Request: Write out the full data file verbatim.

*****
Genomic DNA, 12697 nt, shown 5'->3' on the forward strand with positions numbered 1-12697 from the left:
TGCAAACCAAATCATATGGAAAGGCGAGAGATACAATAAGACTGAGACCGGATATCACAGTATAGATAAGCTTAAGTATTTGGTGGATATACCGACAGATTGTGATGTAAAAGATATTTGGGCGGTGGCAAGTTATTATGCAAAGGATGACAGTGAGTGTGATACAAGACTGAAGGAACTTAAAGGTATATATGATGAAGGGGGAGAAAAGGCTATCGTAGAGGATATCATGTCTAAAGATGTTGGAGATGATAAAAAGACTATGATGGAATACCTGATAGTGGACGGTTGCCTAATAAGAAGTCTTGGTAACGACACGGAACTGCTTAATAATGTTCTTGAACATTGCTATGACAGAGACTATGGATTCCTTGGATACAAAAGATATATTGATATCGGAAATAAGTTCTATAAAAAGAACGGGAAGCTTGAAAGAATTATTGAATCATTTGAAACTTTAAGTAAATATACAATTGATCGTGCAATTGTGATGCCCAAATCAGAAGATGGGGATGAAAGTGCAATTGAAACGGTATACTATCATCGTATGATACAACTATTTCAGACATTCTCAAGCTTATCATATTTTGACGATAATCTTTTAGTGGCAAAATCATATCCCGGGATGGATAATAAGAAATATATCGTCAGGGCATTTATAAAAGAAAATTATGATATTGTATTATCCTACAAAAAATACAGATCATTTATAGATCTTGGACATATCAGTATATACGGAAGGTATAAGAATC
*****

Genomic DNA, 12697 nt, shown 5'->3' on the forward strand with positions numbered 1-12697 from the left:
TGCAAACCAAATCATATGGAAAGGCGAGAGATACAATAAGACTGAGACCGGATATCACAGTATAGATAAGCTTAAGTATTTGGTGGATATACCGACAGATTGTGATGTAAAAGATATTTGGGCGGTGGCAAGTTATTATGCAAAGGATGACAGTGAGTGTGATACAAGACTGAAGGAACTTAAAGGTATATATGATGAAGGGGGAGAAAAGGCTATCGTAGAGGATATCATGTCTAAAGATGTTGGAGATGATAAAAAGACTATGATGGAATACCTGATAGTGGACGGTTGCCTAATAAGAAGTCTTGGTAACGACACGGAACTGCTTAATAATGTTCTTGAACATTGCTATGACAGAGACTATGGATTCCTTGGATACAAAAGATATATTGATATCGGAAATAAGTTCTATAAAAAGAACGGGAAGCTTGAAAGAATTATTGAATCATTTGAAACTTTAAGTAAATATACAATTGATCGTGCAATTGTGATGCCCAAATCAGAAGATGGGGATGAAAGTGCAATTGAAACGGTATACTATCATCGTATGATACAACTATTTCAGACATTCTCAAGCTTATCATATTTTGACGATAATCTTTTAGTGGCAAAATCATATCCCGGGATGGATAATAAGAAATATATCGTCAGGGCATTTATAAAAGAAAATTATGATATTGTATTATCCTACAAAAAATACAGATCATTTATAGATCTTGGACATATCAGTATATACGGAAGGTATAAGAATC